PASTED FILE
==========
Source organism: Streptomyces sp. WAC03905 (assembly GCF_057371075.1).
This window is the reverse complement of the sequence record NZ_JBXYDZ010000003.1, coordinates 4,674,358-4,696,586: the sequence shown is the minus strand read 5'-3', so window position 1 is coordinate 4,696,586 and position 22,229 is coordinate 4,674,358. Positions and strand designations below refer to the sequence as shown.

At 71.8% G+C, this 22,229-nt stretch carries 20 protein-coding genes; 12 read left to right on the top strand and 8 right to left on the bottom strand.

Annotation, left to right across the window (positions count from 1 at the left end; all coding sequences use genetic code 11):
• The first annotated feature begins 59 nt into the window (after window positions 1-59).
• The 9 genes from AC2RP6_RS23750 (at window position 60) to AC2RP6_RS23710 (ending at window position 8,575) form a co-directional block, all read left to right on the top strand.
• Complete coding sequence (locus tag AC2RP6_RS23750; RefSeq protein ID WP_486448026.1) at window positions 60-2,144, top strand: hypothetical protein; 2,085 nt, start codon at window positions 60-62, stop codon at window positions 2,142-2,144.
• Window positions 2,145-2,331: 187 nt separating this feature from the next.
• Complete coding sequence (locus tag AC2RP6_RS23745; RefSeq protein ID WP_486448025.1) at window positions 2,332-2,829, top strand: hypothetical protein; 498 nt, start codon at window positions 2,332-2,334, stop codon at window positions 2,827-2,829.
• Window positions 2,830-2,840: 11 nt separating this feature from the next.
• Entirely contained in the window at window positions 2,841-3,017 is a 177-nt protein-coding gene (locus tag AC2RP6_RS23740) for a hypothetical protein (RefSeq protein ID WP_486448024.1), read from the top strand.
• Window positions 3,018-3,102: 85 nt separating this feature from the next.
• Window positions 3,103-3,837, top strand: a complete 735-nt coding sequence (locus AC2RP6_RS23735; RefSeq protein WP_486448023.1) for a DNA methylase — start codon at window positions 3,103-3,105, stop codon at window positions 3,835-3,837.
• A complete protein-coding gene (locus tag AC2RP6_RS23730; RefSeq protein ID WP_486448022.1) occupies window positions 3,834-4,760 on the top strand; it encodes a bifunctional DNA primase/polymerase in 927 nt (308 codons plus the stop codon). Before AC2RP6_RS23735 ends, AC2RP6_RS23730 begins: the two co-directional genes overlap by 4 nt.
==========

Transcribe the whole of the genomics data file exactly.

Source organism: Streptomyces sp. WAC03905 (assembly GCF_057371075.1).
This window is the reverse complement of the sequence record NZ_JBXYDZ010000003.1, coordinates 4,674,358-4,696,586: the sequence shown is the minus strand read 5'-3', so window position 1 is coordinate 4,696,586 and position 22,229 is coordinate 4,674,358. Positions and strand designations below refer to the sequence as shown.

At 71.8% G+C, this 22,229-nt stretch carries 20 protein-coding genes; 12 read left to right on the top strand and 8 right to left on the bottom strand.

Annotation, left to right across the window (positions count from 1 at the left end; all coding sequences use genetic code 11):
• The first annotated feature begins 59 nt into the window (after window positions 1-59).
• The 9 genes from AC2RP6_RS23750 (at window position 60) to AC2RP6_RS23710 (ending at window position 8,575) form a co-directional block, all read left to right on the top strand.
• Complete coding sequence (locus tag AC2RP6_RS23750; RefSeq protein ID WP_486448026.1) at window positions 60-2,144, top strand: hypothetical protein; 2,085 nt, start codon at window positions 60-62, stop codon at window positions 2,142-2,144.
• Window positions 2,145-2,331: 187 nt separating this feature from the next.
• Complete coding sequence (locus tag AC2RP6_RS23745; RefSeq protein ID WP_486448025.1) at window positions 2,332-2,829, top strand: hypothetical protein; 498 nt, start codon at window positions 2,332-2,334, stop codon at window positions 2,827-2,829.
• Window positions 2,830-2,840: 11 nt separating this feature from the next.
• Entirely contained in the window at window positions 2,841-3,017 is a 177-nt protein-coding gene (locus tag AC2RP6_RS23740) for a hypothetical protein (RefSeq protein ID WP_486448024.1), read from the top strand.
• Window positions 3,018-3,102: 85 nt separating this feature from the next.
• Window positions 3,103-3,837, top strand: a complete 735-nt coding sequence (locus AC2RP6_RS23735; RefSeq protein WP_486448023.1) for a DNA methylase — start codon at window positions 3,103-3,105, stop codon at window positions 3,835-3,837.
• A complete protein-coding gene (locus tag AC2RP6_RS23730; RefSeq protein ID WP_486448022.1) occupies window positions 3,834-4,760 on the top strand; it encodes a bifunctional DNA primase/polymerase in 927 nt (308 codons plus the stop codon). Before AC2RP6_RS23735 ends, AC2RP6_RS23730 begins: the two co-directional genes overlap by 4 nt.